As I was saying just the other day, you simply don't see enough good, old-fashioned Viking dramas these days, do you? Then, lo and behold, what should appear but "Severed Ways: The Norse Discovery of America" to help fill the void and make us all wiser as to just how brutal and savage life could be at the turn of the last millennium (the movie is set in 1007 A.D.). However, let it be noted for the action fans in the audience that "Severed Ways" is, if anything, an "art" Nordic drama, a documentary-style, largely wordless cross between "Quest for Fire" and "The New World" - with even a bit of "The Blair Witch Project" thrown in for good measure (the palsied camerawork is what reminds us most of that film).
Orn and Volnard (don't ask me which is which) are two young Norsemen who have embarked on an expedition to North America with other members of their tribe. When their compatriots are killed in a battle with some natives called Skraelings, the two strapping lads flee to the forest where they hide out, search for food, build a makeshift shelter and fight off packs of ravenous animals. They also encounter a couple of Christian monks and more of those dreaded Skraelings. Heck, there's even a doe-eyed squaw named Abenaki who drugs and kidnaps one of the boys and makes passionate love to him in her thatched wigwam.
I must admit I kind of admire the sheer lunacy of producer/writer/director/editor Tony Stone's vision (he also plays Ork, which makes him pretty much a one-man show on this film). After all, it isn't often one comes across a movie set in the 11th Century that also features a highly eclectic and utterly anachronistic musical soundtrack ranging in style from pseudo-headbanger to ersatz-Rachmaninoff to quasi-Enya to flat-out monster truck rally commercial. Just for the record, however, the actual recording artists include Popul Vuh, Dimmu Borger, Judas Priest, and Burzum, among others. Actually, the score is probably the single most intriguing aspect of the movie.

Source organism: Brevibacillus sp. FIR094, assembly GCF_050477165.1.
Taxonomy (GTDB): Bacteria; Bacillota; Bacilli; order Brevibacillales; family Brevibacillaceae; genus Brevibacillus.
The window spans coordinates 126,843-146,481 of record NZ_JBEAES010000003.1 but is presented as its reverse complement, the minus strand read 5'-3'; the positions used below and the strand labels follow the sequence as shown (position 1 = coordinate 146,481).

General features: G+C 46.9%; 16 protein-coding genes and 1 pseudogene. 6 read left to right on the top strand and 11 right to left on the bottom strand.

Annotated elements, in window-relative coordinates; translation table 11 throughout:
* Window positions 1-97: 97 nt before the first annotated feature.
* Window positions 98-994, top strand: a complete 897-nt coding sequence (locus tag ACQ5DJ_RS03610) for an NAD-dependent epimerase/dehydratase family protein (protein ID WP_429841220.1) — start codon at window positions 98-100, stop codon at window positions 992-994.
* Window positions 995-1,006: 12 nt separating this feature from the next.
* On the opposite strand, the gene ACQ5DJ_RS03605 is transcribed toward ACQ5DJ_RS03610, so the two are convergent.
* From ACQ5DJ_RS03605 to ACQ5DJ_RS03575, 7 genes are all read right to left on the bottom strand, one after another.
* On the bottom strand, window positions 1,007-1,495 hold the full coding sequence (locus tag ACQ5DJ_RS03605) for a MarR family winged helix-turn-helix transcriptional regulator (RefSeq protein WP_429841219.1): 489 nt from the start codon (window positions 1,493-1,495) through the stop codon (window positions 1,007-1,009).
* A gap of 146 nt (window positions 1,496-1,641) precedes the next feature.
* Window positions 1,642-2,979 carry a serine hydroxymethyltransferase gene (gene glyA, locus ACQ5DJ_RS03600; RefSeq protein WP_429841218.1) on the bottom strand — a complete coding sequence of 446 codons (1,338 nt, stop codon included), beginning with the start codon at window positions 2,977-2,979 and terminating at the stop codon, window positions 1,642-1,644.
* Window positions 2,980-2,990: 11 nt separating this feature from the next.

I`m not sure of the wisdom of having these ancient warriors speaking in subtitled modern slang ("This fish is killer," "We`re toast if we stay here," etc.), since it encourages us to giggle right at the moments when we should be taking the story most seriously.
Nevertheless, the movie does earn itself some points for its complete lack of sentimentality as well as for its refusal to shy away from depicting the harsh, brutal realities of life at that time (one does wonder, though, just how many trees and animals may have been hurt in the making of this film). Yet, even here Stone goes too far at points. Stark realism is one thing, but watching an actor literally emptying his bowels in full view of the camera is quite another. Still, I guess that's one way of ensuring for yourself and your work a permanent place of record in the annals of motion picture history.
"Severed Ways" may be easy to poke fun at, but it's so utterly out-there and loopy - and so doggedly sincere in that loopiness - that you simply can't help but be drawn into it. In all honesty, I'm not entirely sure how I feel about "Severed Ways," but I am sure that I will never forget it.